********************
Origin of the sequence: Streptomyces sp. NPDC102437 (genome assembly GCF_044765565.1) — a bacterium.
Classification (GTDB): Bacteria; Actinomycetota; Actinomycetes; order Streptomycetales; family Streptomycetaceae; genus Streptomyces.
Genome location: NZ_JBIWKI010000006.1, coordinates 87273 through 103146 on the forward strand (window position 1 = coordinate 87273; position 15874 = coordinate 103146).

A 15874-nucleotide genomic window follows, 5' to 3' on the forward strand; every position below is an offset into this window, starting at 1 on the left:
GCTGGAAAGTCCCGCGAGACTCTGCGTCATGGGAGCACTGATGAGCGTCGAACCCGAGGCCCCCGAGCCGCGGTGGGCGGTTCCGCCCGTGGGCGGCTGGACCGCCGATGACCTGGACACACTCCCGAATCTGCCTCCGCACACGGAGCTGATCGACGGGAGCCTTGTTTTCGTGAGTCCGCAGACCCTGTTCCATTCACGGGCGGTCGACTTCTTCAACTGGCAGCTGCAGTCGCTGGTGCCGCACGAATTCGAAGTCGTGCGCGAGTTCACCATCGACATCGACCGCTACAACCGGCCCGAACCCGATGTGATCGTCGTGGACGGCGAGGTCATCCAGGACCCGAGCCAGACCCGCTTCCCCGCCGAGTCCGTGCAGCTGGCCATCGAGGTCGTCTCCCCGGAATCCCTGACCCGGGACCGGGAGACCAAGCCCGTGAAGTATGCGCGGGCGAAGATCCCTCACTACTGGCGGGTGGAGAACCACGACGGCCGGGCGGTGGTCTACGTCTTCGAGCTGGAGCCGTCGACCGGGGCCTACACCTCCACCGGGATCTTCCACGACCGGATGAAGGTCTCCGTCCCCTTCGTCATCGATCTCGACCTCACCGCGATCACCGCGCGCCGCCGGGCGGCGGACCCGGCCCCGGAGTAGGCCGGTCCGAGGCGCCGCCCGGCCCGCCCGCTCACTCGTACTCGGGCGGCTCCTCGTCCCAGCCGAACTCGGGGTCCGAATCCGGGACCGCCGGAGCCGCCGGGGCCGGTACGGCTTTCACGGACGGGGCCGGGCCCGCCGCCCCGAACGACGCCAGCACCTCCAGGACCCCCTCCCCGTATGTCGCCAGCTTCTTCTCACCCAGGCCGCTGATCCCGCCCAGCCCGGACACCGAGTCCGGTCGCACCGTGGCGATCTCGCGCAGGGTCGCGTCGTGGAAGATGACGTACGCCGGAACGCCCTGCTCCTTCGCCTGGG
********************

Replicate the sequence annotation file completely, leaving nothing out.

Origin of the sequence: Streptomyces sp. NPDC102437 (genome assembly GCF_044765565.1) — a bacterium.
Classification (GTDB): Bacteria; Actinomycetota; Actinomycetes; order Streptomycetales; family Streptomycetaceae; genus Streptomyces.
Genome location: NZ_JBIWKI010000006.1, coordinates 87273 through 103146 on the forward strand (window position 1 = coordinate 87273; position 15874 = coordinate 103146).

A 15874-nucleotide genomic window follows, 5' to 3' on the forward strand; every position below is an offset into this window, starting at 1 on the left:
GCTGGAAAGTCCCGCGAGACTCTGCGTCATGGGAGCACTGATGAGCGTCGAACCCGAGGCCCCCGAGCCGCGGTGGGCGGTTCCGCCCGTGGGCGGCTGGACCGCCGATGACCTGGACACACTCCCGAATCTGCCTCCGCACACGGAGCTGATCGACGGGAGCCTTGTTTTCGTGAGTCCGCAGACCCTGTTCCATTCACGGGCGGTCGACTTCTTCAACTGGCAGCTGCAGTCGCTGGTGCCGCACGAATTCGAAGTCGTGCGCGAGTTCACCATCGACATCGACCGCTACAACCGGCCCGAACCCGATGTGATCGTCGTGGACGGCGAGGTCATCCAGGACCCGAGCCAGACCCGCTTCCCCGCCGAGTCCGTGCAGCTGGCCATCGAGGTCGTCTCCCCGGAATCCCTGACCCGGGACCGGGAGACCAAGCCCGTGAAGTATGCGCGGGCGAAGATCCCTCACTACTGGCGGGTGGAGAACCACGACGGCCGGGCGGTGGTCTACGTCTTCGAGCTGGAGCCGTCGACCGGGGCCTACACCTCCACCGGGATCTTCCACGACCGGATGAAGGTCTCCGTCCCCTTCGTCATCGATCTCGACCTCACCGCGATCACCGCGCGCCGCCGGGCGGCGGACCCGGCCCCGGAGTAGGCCGGTCCGAGGCGCCGCCCGGCCCGCCCGCTCACTCGTACTCGGGCGGCTCCTCGTCCCAGCCGAACTCGGGGTCCGAATCCGGGACCGCCGGAGCCGCCGGGGCCGGTACGGCTTTCACGGACGGGGCCGGGCCCGCCGCCCCGAACGACGCCAGCACCTCCAGGACCCCCTCCCCGTATGTCGCCAGCTTCTTCTCACCCAGGCCGCTGATCCCGCCCAGCCCGGACACCGAGTCCGGTCGCACCGTGGCGATCTCGCGCAGGGTCGCGTCGTGGAAGATGACGTACGCCGGAACGCCCTGCTCCTTCGCCTGGG